The Opinion Engine 2.0:
Why do you think the common discourse in our society, at political, technical and cultural levels, generally ignores the likely impending collapse of our civilisation? Answer can include things like: What are the consequences of this ignorance? How does it make you feel? What does it remind you of? What could alter it? Bonus: Avoid making assumptions about the exact nature and timing of the collapse - there are lots of possible ones, and nobody knows the future. It's probabilistic.

Soylent green sign

Question from Francis Irving.

Let's begin.  Prestissimo, please.

Civilisation is going to collapse. We won’t know how, we won’t know when, but at some point, civilisation is going to collapse. In order to answer the question we have to work from that assumption outwards. If the question was, “Will civilisation collapse?” my answer would more likely be “maybe” (illustrated by a picture of me shrugging) because to continue in the first person, even though I’m inherently pessimistic about myself, I’m optimistic that civilisation will survive. But the question is the question and so we must proceed from the assumption that civilisation will collapse.

If society is wilfully ignoring that impending collapse then it’s for the same reason that I doesn’t think it will happen. It’s because society itself is inherently optimistic and to work, to carry on, it has to assume that civilisation has a future. What’s the point of trying to accumulate wealth if you can’t spend it? What’s the point in having a car if you can’t drive it? But society is constantly as war with itself on these issues, because it knows collectively, not always subliminally that the consequences of such optimism and ignorance could itself bring about the collapse of society. But it can’t help itself. It has an addictive personality.

To say I’m disappointed would be an understatement. We should be aware of all potentialities for collapse and making plans. But there are enough clever stupid people and ignorant stupid people willing to listen to stop that from happening. It’s become an ideological fight between whether bringers of truth or lies can have the upper hand and too often, because this is a petulant, self-perpetuating machine, the latter takes precedence, largely because it’s cunning enough to offer the version of the truth which best suits their purposes. That’s how apathy develops. Why bother arguing against someone who isn’t willing to be rational in the first place?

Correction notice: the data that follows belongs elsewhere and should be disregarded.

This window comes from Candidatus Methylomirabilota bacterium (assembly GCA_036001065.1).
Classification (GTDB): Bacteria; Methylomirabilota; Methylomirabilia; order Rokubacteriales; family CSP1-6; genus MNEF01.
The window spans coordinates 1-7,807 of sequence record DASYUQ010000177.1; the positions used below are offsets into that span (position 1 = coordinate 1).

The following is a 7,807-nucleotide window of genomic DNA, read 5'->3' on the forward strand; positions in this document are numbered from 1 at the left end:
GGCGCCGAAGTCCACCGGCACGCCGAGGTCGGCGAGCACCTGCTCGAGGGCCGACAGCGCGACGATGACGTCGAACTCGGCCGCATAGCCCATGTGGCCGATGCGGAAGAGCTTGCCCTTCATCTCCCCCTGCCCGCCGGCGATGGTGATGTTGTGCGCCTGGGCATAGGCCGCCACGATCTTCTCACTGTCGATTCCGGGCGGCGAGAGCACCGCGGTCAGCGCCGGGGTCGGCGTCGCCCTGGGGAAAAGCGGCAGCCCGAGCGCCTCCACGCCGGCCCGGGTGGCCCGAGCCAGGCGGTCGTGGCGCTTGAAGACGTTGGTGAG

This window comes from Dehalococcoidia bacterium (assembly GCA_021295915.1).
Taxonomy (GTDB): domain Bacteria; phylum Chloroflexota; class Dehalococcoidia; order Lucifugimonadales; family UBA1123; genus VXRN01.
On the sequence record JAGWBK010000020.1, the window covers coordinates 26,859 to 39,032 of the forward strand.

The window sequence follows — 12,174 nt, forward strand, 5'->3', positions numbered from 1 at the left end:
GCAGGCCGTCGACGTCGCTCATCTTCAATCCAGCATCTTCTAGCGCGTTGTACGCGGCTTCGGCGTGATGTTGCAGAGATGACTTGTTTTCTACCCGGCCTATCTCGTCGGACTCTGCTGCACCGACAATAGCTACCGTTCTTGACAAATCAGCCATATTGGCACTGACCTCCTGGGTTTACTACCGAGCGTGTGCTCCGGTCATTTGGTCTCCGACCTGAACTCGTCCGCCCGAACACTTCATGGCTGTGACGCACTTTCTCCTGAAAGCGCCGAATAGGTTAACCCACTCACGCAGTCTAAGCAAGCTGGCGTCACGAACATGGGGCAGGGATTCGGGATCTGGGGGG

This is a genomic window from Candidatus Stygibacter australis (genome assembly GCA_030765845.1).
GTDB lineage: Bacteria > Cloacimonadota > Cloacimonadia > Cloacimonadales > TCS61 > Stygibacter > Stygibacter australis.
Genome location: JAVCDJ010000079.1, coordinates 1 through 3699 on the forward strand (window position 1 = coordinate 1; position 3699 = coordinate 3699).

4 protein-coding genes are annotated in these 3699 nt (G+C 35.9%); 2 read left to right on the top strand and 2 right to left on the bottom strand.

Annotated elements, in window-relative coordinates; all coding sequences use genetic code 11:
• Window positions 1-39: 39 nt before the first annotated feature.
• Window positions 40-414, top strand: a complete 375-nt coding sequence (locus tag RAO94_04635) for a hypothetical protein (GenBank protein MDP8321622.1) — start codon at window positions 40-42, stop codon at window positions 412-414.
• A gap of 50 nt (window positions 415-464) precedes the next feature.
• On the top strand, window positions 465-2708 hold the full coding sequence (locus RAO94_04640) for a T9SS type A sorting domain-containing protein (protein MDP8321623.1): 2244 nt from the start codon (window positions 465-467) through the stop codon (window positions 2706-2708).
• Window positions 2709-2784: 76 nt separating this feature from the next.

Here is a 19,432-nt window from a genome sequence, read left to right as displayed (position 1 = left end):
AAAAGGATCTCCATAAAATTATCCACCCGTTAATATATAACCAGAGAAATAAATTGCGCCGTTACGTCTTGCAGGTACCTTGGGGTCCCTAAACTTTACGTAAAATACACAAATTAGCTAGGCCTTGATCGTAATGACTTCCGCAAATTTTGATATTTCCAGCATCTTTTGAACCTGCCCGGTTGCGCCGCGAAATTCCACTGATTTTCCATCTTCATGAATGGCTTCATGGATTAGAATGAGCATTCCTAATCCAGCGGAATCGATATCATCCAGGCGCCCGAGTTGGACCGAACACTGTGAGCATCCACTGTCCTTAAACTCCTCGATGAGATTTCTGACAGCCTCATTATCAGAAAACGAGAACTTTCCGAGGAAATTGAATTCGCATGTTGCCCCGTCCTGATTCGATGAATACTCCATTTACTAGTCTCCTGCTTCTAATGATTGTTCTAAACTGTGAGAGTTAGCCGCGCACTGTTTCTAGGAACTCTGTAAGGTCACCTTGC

It’s like this column/piece/essay/blogpost/blog post which could and probably should have been well researched and planned out pointing to useful articles like this one from The Guardian about how the population will increase to such an extent the film Soylent Green will look like a documentary. But the bonus section wilfully disallows me from coming to any conclusions about what the nature of the collapse will be, forces me to ignore the specifics and work in generalisations leading to woolly thinking. Which is society’s other approach to the collapse.  There are so many potentialities it chooses to ignore them all.

Which means that in the end, because society is fixed in a reactive rather than proactive cycle, the only way the situation can alter is the actual collapse of our civilisation, because then, and only then, will society, or what’s left of it, know what hit it and have some ideas on how to deal with it. But of course, we’ll probably spend so much time analysing what happened, having arguments about who was to blame, with the people who were to blame pointing to other about causes and wanting to see how they can profit from it, that it’ll stay collapsed. Which is why I have to be optimistic, because the alternative is too horrible to contemplate.

No comments: